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Everything You Need to Know About Taking a Coffee Break in Italy

Taking in new places, establishing rituals, and discovering your adventurous side are just a few reasons why we travel. The coffee in Italy is celebrated as some of the best in the world. From the craftsmanship put into each cup of espresso to the interpersonal connections you’ll form at the cafe, you’ll see why as you’re enjoying an Italian classic like the famous cappuccino.

Whether you’re researching travel inspiration for your Mediterranean cruise to Italy or brushing up on your Italian, you have probably come to realize that embracing coffee is a quintessential part of the Italy experience. Italians take their coffee very seriously and you won’t necessarily find your go-to cup of coffee at the average “cafe bar” in Rome or Florence.

There are rituals, ideal times to sip, and customs that differ from other countries. To make the experience of ordering coffee in Italy as easy as possible, we’ve created this handy “how to order coffee in Italy” guide to help you become a pro in the Italian way of enjoying coffee.

Cups of coffee on a table

How do I find a cafe?

In Italy, a bar tends to be a place where espresso, pastries, and alcoholic beverages are served. If someone says, “Andiamo al bar!”, they’re probably talking about getting their caffeine fix, not necessarily a sports bar or what you’re used to bars being in North America.

When you arrive, you’ll notice most people are standing at the bar. This is the customary way to enjoy your coffee in Italy, and people rarely take their coffee to-go. The idea of “camping out” at cafes doesn’t really exist in Italy. Instead, Italians will stand at the counter, chatting with neighbors or friends, and using this pausa, or break in their day, to unwind before work, after lunch, or after work.

Read: What to Eat in Rome

Outdoor cafe in Italy

How do I order coffee in Italy?

Ordering a caffe, also known as a single espresso, can be a little intimidating the first few times you try to do it. Do you pay first, or wait in line to pay? Do you ask for milk in the afternoon? Do they even have drip coffee?

Well, typically, here is the order of operations in ordering an Italian coffee. First, you’ll approach the bar and ask the barista for your drink of choice. It can be as simple as saying, “Un caffe, per favore?”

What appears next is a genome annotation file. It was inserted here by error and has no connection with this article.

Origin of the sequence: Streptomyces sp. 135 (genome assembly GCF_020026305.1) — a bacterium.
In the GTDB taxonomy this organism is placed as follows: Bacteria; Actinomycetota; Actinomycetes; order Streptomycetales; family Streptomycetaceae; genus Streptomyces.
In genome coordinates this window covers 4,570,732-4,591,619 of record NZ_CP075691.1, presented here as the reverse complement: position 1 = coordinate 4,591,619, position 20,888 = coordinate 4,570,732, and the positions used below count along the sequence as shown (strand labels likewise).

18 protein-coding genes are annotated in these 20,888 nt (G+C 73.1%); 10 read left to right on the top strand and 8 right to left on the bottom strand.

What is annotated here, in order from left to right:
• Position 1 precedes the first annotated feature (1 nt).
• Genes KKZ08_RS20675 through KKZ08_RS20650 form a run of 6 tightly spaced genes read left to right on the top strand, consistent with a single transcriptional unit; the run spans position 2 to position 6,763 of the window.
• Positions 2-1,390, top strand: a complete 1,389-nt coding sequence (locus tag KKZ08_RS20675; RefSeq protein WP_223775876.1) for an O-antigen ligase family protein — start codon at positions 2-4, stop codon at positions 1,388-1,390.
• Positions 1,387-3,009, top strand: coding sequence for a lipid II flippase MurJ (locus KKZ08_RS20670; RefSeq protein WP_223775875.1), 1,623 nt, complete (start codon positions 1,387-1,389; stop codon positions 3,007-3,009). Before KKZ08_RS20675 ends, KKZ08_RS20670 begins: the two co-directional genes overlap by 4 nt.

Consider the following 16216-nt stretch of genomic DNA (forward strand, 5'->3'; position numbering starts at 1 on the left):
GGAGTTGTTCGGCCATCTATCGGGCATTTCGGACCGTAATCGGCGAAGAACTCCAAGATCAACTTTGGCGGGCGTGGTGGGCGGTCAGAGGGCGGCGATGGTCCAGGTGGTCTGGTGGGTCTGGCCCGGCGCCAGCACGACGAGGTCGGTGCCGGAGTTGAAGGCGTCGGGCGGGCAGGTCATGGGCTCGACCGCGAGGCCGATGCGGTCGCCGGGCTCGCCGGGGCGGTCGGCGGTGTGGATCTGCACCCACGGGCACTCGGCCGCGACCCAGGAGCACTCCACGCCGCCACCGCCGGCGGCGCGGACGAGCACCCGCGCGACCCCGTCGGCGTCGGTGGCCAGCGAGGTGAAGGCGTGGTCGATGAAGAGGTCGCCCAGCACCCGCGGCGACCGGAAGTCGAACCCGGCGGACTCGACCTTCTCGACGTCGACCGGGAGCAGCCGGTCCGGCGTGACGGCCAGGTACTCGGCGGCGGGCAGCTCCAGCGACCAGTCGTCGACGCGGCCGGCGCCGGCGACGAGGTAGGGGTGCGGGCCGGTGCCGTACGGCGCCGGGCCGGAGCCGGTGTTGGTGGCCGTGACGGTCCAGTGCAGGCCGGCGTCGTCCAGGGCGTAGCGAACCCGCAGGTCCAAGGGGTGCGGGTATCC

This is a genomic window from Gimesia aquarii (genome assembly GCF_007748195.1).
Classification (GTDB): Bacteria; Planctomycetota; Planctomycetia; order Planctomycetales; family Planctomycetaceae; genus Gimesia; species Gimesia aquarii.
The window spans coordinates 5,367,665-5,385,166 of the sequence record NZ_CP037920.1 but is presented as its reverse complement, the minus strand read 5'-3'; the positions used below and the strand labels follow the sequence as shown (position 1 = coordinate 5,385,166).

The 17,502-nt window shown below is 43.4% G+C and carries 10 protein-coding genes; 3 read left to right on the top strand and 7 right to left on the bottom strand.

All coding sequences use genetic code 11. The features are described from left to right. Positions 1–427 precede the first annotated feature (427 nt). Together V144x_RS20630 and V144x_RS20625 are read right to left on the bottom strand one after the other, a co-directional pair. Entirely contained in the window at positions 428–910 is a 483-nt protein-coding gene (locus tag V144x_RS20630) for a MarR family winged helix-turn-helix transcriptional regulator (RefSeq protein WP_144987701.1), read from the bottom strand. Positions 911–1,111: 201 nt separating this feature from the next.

It’s rare that Italians use anything other than cash for their daily espresso habit. Bring a few euros—most of the time, a simple caffe costs between one and two euros depending on the city you’re in. Big-ticket destinations like Rome in touristy areas may charge more than a small town in Italy’s countryside, but costs will vary.

Most of the time, you’ll order your coffee at the bar, sip your coffee right there , and then proceed to pay your barista. There doesn’t tend to be a line system like in the U.S., so you can pay directly at the bar. You can also leave behind any extra change as a tip.

Be careful when ordering a cappuccino or latte after 11am. The Italian practice of coffee is all oriented around the process of digestion, and they believe milk in the afternoon is upsetting to the body. You can still order your cappuccino, but be prepared for the barista to be a little puzzled.

Cup of coffee with Italian buildings as backdrop

What do I order?

The types of coffee available on menus in Italy is a little different than you may be used to. Most are espresso-based and they’re much smaller than American coffee drinks. The closest you’ll get to drip coffee is an Americano, which is a shot of espresso with several ounces of hot water. If you want to keep it simple, order a caffe, a single espresso, and order another one after if you haven’t gotten all the caffeine you’re after.

A cappuccino will be fairly similar to what you’re used to: it’s equal parts espresso and steamed milk. You’ll notice the Italian cappuccino may have a thicker layer of milk foam than what you get back home.

A macchiato is also a more classic espresso drink in Italy. It’s a shot of espresso with a dot, or splash of milk. Unlike cappuccinos and lattes, you can order a macchiato at all times of day without judgment, since the quantity of milk is less than an ounce.

What’s even better than a fresh cappuccino or macchiato in Italy? How about some truly unique coffee art? See how we celebrated National Coffee Day with our Facebook community and turned selfies into works of coffee art. Like us on Facebook to join the fun, and see how we are committed to maximizing your precious vacation time by offering an experience that is better, different and truly special.

Read: Tipping In Italy: The Ultimate Guide

Celebrity Cruises Cafe Al Bacio

Experience the art of the Italian coffee break without fear of not knowing how to order coffee in Italy. Now you can enjoy coffee while you’re in port on an Italy cruise before touring historic cathedrals, seeing world-famous Renaissance paintings and sculptures first-hand, or after a well-deserved gelato. Find upcoming itineraries for Italy here or call one of our vacation specialists at 1 (888) 751-7804 to book your perfect cruise vacation.

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